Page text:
She Brings Me Water

An aeclectic look at the nearby world

Blog Action Day 2008

“On October 15th bloggers everywhere will publish posts that discuss poverty in some way. By all posting on the same day we aim to change the conversation that day, to raise awareness, start a global discussion and add momentum to an important cause.”

 Last year I participated in the first Blog Action Day, when the theme was the environment.  What’s interesting to me about this year’s theme, poverty, is that it was chosen before the USA’s financial meltdown (followed by markets and economies all over the world).  Here in the States, we don’t see much of the kind of poverty experienced in other places around the world; most of us here are relatively (compared to a lot of the rest of the world) affluent.  Some of us, while others around the world and here at home are dirt-poor, are filthy rich.  And now some, after the US of A’s financial crisis, have gotten richer, and some of us may come to experience poverty as we’ve never seen it or known it before.  We live in interesting times.

When confronted with a problem as seemingly huge and possibly distant from ourselves as poverty, where do we start?  Participating in the discussion taking place on blogs all over the world today is one action you can take.  Clicking on the Blog Action Day link above will take you to hundreds of blogs where others will be sharing their experiences with being poor, or working to end poverty, or giving suggestions for what you can do to help, or be helped.

If you do make this journey around the Web, you’ll also see many easy ways to donate money to various causes and organizations.  My problem with this, besides the fact that a lot of your donation will go to supporting the organization (yes, I know they do alot of good work and so on) instead of directly to helping a poor person is that it is so easy, and thereby impersonal, quickly over and quickly forgotten.  To work on a problem this large, we need a more personal, more lasting experience and involvement.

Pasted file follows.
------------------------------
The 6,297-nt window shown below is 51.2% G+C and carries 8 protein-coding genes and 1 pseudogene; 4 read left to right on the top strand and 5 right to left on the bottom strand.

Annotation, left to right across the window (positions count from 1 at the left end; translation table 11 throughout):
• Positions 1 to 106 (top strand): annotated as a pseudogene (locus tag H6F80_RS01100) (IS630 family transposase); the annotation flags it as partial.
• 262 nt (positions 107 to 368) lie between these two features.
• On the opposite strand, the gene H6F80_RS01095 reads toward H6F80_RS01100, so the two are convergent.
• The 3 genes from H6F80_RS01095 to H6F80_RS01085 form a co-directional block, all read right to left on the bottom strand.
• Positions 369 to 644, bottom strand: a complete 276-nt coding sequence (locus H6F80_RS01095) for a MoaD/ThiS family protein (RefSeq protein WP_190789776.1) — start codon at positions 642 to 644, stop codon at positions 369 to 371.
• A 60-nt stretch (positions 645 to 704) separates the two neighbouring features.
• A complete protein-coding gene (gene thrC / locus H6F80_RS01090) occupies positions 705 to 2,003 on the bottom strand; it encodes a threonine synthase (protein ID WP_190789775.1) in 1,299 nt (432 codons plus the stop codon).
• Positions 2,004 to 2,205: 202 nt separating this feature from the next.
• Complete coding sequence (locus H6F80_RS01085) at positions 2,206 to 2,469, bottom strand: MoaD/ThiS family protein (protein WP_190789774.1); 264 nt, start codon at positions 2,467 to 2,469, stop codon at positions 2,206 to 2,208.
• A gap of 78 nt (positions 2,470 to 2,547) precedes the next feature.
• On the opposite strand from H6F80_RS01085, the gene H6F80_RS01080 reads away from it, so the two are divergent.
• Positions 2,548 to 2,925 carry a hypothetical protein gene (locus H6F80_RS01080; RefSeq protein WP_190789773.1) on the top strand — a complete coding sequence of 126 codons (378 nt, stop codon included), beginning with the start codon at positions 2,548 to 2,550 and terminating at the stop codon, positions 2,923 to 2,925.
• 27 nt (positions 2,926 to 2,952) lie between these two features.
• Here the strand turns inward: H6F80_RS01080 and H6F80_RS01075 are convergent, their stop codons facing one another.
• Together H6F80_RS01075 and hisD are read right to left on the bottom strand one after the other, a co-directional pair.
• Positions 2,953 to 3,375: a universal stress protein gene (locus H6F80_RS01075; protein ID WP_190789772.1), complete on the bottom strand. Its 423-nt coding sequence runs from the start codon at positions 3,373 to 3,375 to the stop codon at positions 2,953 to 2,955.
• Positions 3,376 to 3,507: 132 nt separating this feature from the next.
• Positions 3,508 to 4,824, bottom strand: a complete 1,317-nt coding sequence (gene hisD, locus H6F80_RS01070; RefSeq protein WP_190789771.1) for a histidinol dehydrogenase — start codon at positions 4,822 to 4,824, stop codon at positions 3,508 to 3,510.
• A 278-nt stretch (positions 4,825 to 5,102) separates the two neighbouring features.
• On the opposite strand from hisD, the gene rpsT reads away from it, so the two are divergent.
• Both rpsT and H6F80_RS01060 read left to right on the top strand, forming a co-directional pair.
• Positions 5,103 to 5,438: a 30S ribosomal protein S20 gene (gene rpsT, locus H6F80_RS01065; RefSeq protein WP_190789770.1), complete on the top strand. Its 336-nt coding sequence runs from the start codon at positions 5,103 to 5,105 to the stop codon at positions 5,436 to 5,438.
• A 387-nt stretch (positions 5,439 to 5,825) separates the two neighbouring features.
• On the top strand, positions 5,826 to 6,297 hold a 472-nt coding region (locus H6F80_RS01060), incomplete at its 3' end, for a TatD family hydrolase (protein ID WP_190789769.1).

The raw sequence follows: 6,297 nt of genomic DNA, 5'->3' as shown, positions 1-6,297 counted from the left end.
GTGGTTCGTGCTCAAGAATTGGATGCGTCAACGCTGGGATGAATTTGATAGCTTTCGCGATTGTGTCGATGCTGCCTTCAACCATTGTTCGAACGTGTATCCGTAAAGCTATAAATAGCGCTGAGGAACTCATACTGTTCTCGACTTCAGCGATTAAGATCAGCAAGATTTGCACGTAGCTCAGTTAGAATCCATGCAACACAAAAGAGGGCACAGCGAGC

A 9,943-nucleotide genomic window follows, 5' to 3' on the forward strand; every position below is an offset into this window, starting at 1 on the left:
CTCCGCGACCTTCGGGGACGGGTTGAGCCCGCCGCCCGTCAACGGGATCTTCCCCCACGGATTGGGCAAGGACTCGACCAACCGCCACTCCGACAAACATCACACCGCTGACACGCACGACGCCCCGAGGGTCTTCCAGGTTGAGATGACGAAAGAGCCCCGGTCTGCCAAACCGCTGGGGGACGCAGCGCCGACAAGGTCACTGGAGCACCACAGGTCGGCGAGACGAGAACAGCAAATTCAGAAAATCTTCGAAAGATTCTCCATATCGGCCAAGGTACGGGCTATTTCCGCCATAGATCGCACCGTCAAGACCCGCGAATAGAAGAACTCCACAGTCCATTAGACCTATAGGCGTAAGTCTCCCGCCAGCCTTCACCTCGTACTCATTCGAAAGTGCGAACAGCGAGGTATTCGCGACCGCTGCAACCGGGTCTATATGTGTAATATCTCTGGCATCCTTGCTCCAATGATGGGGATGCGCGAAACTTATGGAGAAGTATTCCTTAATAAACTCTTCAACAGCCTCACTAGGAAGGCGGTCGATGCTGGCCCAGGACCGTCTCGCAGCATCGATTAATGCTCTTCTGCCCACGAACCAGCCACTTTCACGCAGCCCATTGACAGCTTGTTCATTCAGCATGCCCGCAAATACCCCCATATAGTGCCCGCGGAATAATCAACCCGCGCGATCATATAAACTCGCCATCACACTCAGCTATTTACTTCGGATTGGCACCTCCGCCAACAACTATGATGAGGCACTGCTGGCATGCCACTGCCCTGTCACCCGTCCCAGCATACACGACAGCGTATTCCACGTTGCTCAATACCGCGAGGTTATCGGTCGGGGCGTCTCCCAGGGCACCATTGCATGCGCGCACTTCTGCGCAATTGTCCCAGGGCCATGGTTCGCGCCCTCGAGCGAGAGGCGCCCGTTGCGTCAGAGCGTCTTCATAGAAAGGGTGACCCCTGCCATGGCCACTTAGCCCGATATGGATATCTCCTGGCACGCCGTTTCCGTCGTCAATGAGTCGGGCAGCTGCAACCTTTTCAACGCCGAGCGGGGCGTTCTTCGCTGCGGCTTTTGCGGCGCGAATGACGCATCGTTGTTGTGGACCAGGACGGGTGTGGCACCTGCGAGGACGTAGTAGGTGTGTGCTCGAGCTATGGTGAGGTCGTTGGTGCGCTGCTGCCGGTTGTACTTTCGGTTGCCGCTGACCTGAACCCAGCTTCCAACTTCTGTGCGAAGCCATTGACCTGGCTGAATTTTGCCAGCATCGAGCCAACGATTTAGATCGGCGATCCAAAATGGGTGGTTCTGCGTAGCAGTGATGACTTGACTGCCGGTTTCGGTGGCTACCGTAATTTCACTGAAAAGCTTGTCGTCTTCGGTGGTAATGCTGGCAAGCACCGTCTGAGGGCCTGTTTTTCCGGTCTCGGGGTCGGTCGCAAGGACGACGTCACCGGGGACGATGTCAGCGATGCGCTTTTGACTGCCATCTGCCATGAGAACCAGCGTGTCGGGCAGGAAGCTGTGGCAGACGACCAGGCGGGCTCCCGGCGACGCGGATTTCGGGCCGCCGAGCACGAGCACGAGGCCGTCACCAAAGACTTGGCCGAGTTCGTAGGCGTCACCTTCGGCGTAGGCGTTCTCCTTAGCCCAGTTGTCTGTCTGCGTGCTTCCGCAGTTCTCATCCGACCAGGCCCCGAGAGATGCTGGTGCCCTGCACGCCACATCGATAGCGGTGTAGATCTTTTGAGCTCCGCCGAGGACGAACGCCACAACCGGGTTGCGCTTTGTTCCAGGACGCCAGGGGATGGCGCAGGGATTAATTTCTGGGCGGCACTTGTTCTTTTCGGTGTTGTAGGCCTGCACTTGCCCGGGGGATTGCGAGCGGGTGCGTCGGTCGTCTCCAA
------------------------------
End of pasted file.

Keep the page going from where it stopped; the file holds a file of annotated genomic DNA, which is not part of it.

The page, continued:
For many of us, the only way we can experience real poverty is on a voluntary basis.  There can be many reasons why someone would choose to do this, as many reasons as there are people, probably.  I recently followed the month-long journey of one young couple who, for their own reasons, chose to eat only as much as one dollar a day could buy.  You can read about it here, if you choose to.  Or you could chose to do something similar yourself.

How does doing something like this help poor people? By increasing empathy, awareness and understanding- of what it feels like to be hungry, or to not be able to buy whatever we want, whenever we want.  By putting ourselves in someone else’s shoes- or going barefoot, if you can’t afford to buy shoes.  Doing something like this is a little more personal and potentially lasting, but how can one move this experience into the realm of long-term commitment and involvement?

Here are my suggestions and a challenge (I am making the assumption here that you are someone who is looking for ways to help, not someone who needs help).  First, the challenge.  How far from where you live to you have to go to find poverty?  I mean real poverty, not poverty of the kind that laments not being able buy that new SUV.  Can you walk to it?  Ride your bike?  Or do yo have to get in your car and drive till you find what looks to you like real poverty?  That’s the challenge: find out for yourself how far you have to go from where you live to find real poverty.

When you have found the place that looks to you like it and it’s people are living in real poverty, get out of your car, and just begin by walking the streets, if there are any.  See if there are any businesses, and what’s available in the grocery store, and what kind of resources the community may have.  Have a bite to eat somewhere, if there’s a place to do so.  Talk to the people you meet.   Try to see life as they see it, smell it, taste it.  Spend as much time here as you can.  Try to imagine living here.